British special forces have recaptured a Greek-operated oil tanker in the English Channel after suspected stowaways reportedly hijacked the ship and its crew.
In what has been described as a “marine counter-terrorism” incident, troops from a navy special forces unit, known as the Special Boat Service, boarded the 288-metre Nave Andromeda near the Isle of Wight on Sunday morning local time after a distress call.
Defence Secretary Ben Wallace and Home Secretary Priti Patel authorised the armed forces to board the ship, “to safeguard life and secure a ship that was subject to suspected hijacking,” the defence ministry said.
“Armed forces have gained control of the ship and seven individuals have been detained,” the ministry said.
“Initial reports confirm the crew are safe and well.”
“I commend the hard work of the armed forces and police to protect lives and secure the ship,” Mr Wallace said.
“In dark skies and worsening weather, we should all be grateful for our brave personnel.”
The UK government would not confirm if the SBS was involved, in line with not reporting on special forces operations.
According to community news website located on the Isle of Wight, islandecho.co.uk, the Liberian-flagged oil tanker left Nigeria ealier this month and was anchored off the coast.
Between six and seven stowaways began verbally threatening the crew, who feared for their safety and locked themselves in a secure room.
Hampshire police said the crew had been subject to threats from the stowaways and that they were working with coastguard and border forces to resolve the situation.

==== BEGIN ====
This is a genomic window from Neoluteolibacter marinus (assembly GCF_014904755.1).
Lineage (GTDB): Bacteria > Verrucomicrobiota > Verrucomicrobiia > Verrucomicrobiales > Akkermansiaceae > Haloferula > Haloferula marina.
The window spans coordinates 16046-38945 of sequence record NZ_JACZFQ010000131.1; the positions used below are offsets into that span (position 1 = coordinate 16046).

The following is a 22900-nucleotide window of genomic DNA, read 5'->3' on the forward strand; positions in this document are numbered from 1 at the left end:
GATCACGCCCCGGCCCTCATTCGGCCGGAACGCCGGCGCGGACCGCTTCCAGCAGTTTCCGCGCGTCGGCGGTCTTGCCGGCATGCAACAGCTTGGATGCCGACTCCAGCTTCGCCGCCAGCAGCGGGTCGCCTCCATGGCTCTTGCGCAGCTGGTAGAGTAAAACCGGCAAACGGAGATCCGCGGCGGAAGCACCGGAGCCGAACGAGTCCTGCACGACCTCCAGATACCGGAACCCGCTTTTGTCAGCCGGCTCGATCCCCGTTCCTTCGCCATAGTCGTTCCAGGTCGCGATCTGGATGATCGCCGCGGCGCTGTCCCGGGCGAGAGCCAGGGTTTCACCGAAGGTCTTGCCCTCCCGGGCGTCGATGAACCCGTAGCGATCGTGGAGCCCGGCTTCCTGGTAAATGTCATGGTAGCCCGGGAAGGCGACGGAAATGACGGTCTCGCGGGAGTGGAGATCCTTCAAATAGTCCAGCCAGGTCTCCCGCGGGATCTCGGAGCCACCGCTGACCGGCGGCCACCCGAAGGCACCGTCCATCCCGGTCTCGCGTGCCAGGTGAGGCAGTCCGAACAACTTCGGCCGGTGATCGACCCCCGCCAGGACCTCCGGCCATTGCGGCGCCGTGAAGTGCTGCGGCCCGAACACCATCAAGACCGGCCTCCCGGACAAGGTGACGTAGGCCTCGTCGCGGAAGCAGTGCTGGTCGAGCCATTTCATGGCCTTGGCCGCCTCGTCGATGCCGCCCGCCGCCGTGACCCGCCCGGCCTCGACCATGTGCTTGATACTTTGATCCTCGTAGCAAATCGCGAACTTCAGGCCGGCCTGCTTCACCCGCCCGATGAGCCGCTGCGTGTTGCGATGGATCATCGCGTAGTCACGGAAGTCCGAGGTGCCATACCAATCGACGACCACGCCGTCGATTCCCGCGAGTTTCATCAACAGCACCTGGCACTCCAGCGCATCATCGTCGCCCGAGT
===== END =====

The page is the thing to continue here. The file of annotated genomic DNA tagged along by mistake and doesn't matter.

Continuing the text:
“At 10.04am today (25 October) concerns were raised to police for the welfare of crew on board the Nave Andromeda – a vessel situated approximately six miles off the coast of Bembridge, Isle of Wight.
“The vessel had been travelling in the direction of Southampton.
“It was reported that a number of stowaways were on board, and they had made verbal threats towards the crew. No one has been reported injured.
“An exclusion zone, with a three mile radius, is currently in place near the vessel.
“Police are currently working closely with our partners, including the Maritime & Coastguard Agency and Border Force, to bring this incident to a safe conclusion”.
Bob Seely, who represents the Isle of Wight in Parliament, said the British Government was likely to convene a meeting of its emergency committee to discuss the incident.
Trouble on the ship was of particular concern because of the tanker’s cargo and because the vessel started out from West Africa, he said.
“I suspect, because of the nature of this, it will be treated as marine counter-terrorism,” Mr Seely told Sky News.
Isle of Wight Radio reported all seven suspects are now in custody.